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In Lead-Up to #GivingTuesday, Mr. Burke Writes About Teaching Philanthropy
In Lead-Up to #GivingTuesday, Mr. Burke Writes About Teaching Philanthropy
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The following article by Head of School Paul A. Burke originally appeared on November 18 as a blog post on the #GivingTuesday website: Sir Ken Robinson, in his well-traveled TED Talk, makes a grand claim that schools drain creativity from unwilling and unknowing subjects. Schools, it seems, take a young mind inclined towards imagination and confine it to the boundaries of rote and reduction.

The following article by Head of School Paul A. Burke originally appeared on November 18 as a blog post on the #GivingTuesday website:

Sir Ken Robinson, in his well-traveled TED Talk, makes a grand claim that schools drain creativity from unwilling and unknowing subjects. Schools, it seems, take a young mind inclined towards imagination and confine it to the boundaries of rote and reduction. Reaching for the impossible is replaced by toiling in the merely practical and mundanely possible. Sir Ken makes his argument with humor and zest. He brings to light a notion that is all too familiar—that too many of us at too many moments experienced—that school is a place where dreams diminish.

Many commentators argue that the factory model is to blame. Horace Mann’s dream of universal education came to the fore during the Industrial Revolution. Efficiencies, standardization, and interchangeable parts ruled the day. The world has changed but education has not, leaving us with institutions that are high on unchangeable and low on parts, schools that support a system more than the individuals in it.

Those factory schools had something very right, however. They understood their moment. The world needed a massive industrial work force to usher in modernity in all its awesomeness, and schools assured a predictability that was necessary for progress. Today we are left with that awesome world and the best schools are coming to realize that we need less awesome and more humanity. To do this we need to have both uniformity and divergence; we need community and individuality; relationships and opportunity. Through it all, we need to let young people know that they matter. It no longer takes a thousand men to turn the wheel. One well-educated girl of character can turn one thousand wheels with the turn of a phrase.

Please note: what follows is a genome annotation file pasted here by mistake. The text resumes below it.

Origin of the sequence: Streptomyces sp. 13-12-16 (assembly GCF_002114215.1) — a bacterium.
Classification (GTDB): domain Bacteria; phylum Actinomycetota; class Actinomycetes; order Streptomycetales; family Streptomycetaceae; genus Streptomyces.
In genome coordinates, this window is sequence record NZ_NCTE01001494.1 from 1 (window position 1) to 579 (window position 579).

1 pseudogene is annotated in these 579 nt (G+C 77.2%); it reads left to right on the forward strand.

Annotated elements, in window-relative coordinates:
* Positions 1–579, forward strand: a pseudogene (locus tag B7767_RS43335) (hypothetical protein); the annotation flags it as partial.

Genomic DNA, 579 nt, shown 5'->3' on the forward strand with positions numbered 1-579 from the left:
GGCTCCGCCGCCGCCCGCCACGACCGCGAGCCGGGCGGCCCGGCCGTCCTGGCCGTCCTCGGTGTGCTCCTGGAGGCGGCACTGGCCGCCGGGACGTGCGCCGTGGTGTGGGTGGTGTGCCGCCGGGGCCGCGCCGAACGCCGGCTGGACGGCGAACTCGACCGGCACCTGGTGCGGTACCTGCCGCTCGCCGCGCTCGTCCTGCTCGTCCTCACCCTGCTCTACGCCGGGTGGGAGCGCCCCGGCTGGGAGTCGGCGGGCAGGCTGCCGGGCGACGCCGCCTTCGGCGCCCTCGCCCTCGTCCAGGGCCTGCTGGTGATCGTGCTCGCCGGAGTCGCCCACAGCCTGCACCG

This is where a giving curriculum finds it home. Teaching philanthropy, I would argue, is about understanding this moment: we live at a time when some of the most promising solutions are coming from the most unlikely places. Social entrepreneurs from far-flung places are finding their place alongside Google, Bill Gates, and others in offering their ideas.

We believe that giving can be taught, and we are giving this notion our best shot at Nightingale, a small girls’ school in New York City with a proud history of public engagement.

We believe that if we can teach Nightingale girls to turn their talents, their time, and their treasure towards others, we will help them to internalize a purpose for their education. This helps them move beyond momentary challenges to see the big picture. This helps them understand that the world is bigger than they are. This helps them understand that they matter. Ultimately, this helps them see that their school, their city, and their world can be better because of their contributions.

In that same spirit of giving that we are working to instill in our students, we are sharing some of our best thinking and one of our best thinkers with the broader community. Dr. Heidi Kasevich, our history department head, lent her many talents towards a giving curriculum to share with our #GivingTuesday partners. We hope that other schools will seize upon this resource and see it for what it is—a chance to recapture school as an institution that can catalyze dreams and ignite imaginations.